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01-12-2013 | Review | Uitgave 1/2013 Open Access

Journal of Foot and Ankle Research 1/2013

Interventions for increasing ankle joint dorsiflexion: a systematic review and meta-analysis

Journal of Foot and Ankle Research > Uitgave 1/2013
Rebekah Young, Sheree Nix, Aaron Wholohan, Rachael Bradhurst, Lloyd Reed
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Electronic supplementary material

The online version of this article (doi:10.​1186/​1757-1146-6-46) contains supplementary material, which is available to authorized users.

Competing interests

The authors declare that they have no competing interests.

Authors’ contributions

RY performed the data searches, performed all quality assessments and data extractions and drafted the manuscript. SN was involved with study design, performed meta-analysis and data calculations and revised the manuscript. AW performed quality assessments and assisted with manuscript revisions. LR was involved with study conception and design, and assisted with manuscript revisions. RB was involved with the study conception and design and assisted with manuscript revisions. All authors read and approved the final manuscript.



Ankle joint equinus, or restricted dorsiflexion range of motion (ROM), has been linked to a range of pathologies of relevance to clinical practitioners. This systematic review and meta-analysis investigated the effects of conservative interventions on ankle joint ROM in healthy individuals and athletic populations.


Keyword searches of Embase, Medline, Cochrane and CINAHL databases were performed with the final search being run in August 2013. Studies were eligible for inclusion if they assessed the effect of a non-surgical intervention on ankle joint dorsiflexion in healthy populations. Studies were quality rated using a standard quality assessment scale. Standardised mean differences (SMDs) and 95% confidence intervals (CIs) were calculated and results were pooled where study methods were homogenous.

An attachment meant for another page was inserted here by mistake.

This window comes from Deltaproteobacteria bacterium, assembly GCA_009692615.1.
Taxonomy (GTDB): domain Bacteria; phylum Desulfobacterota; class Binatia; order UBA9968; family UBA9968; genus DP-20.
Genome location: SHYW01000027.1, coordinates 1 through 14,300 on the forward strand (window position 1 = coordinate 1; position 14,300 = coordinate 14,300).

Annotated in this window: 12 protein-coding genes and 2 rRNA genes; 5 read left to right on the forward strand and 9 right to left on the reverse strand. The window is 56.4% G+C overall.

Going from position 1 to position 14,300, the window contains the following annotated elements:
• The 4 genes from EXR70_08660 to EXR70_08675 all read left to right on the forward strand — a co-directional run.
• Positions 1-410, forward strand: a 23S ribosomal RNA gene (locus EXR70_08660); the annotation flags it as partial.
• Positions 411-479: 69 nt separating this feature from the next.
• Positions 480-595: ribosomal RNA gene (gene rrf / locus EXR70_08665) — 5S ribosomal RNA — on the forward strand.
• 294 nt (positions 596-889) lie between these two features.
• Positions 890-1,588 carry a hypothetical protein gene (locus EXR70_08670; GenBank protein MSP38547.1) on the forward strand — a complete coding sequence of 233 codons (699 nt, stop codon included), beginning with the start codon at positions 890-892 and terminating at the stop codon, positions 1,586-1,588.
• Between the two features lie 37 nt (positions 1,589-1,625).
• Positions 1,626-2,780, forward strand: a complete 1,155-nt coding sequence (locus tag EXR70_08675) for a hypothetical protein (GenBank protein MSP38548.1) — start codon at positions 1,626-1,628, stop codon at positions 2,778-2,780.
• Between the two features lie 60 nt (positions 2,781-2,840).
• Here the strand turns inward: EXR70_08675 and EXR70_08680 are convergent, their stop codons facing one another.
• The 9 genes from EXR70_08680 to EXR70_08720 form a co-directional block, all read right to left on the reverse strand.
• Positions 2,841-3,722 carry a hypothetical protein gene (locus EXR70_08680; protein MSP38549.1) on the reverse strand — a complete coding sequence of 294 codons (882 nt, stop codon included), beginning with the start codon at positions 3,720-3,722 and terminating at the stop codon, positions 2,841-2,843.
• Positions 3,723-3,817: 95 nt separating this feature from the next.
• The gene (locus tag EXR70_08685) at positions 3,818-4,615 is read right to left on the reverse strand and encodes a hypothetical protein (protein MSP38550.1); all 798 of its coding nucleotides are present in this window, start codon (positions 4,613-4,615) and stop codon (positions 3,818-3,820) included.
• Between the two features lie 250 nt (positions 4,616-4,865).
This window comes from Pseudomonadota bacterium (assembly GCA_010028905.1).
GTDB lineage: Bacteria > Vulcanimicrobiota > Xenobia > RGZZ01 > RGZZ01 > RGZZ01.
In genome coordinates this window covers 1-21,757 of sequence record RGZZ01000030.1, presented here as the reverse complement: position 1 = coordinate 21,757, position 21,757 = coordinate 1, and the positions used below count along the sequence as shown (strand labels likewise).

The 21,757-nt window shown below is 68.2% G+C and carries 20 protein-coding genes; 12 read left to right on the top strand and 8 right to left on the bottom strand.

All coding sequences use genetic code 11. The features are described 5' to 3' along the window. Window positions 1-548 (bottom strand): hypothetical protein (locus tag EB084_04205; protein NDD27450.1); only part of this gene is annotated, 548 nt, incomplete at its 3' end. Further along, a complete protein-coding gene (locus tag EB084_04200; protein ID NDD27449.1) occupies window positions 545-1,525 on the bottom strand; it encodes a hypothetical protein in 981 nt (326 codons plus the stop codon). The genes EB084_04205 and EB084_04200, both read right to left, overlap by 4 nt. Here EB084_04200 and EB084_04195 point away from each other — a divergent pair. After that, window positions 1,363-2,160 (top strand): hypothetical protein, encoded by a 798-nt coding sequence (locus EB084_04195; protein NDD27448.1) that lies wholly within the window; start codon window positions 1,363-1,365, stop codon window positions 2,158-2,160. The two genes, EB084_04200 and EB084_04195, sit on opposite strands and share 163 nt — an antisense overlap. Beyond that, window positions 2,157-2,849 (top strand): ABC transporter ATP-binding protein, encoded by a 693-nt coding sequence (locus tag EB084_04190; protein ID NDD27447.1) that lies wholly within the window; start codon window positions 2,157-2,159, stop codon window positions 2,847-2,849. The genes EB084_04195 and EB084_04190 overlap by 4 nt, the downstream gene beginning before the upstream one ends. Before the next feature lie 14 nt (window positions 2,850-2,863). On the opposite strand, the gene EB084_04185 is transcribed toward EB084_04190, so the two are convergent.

Twenty-three studies met eligibility criteria, with a total of 734 study participants. Results suggest that there is some evidence to support the efficacy of static stretching alone (SMDs: range 0.70 to 1.69) and static stretching in combination with ultrasound (SMDs: range 0.91 to 0.95), diathermy (SMD 1.12), diathermy and ice (SMD 1.16), heel raise exercises (SMDs: range 0.70 to 0.77), superficial moist heat (SMDs: range 0.65 to 0.84) and warm up (SMD 0.87) in improving ankle joint dorsiflexion ROM.


Some evidence exists to support the efficacy of stretching alone and stretching in combination with other therapies in increasing ankle joint ROM in healthy individuals. There is a paucity of quality evidence to support the efficacy of other non-surgical interventions, thus further research in this area is warranted.

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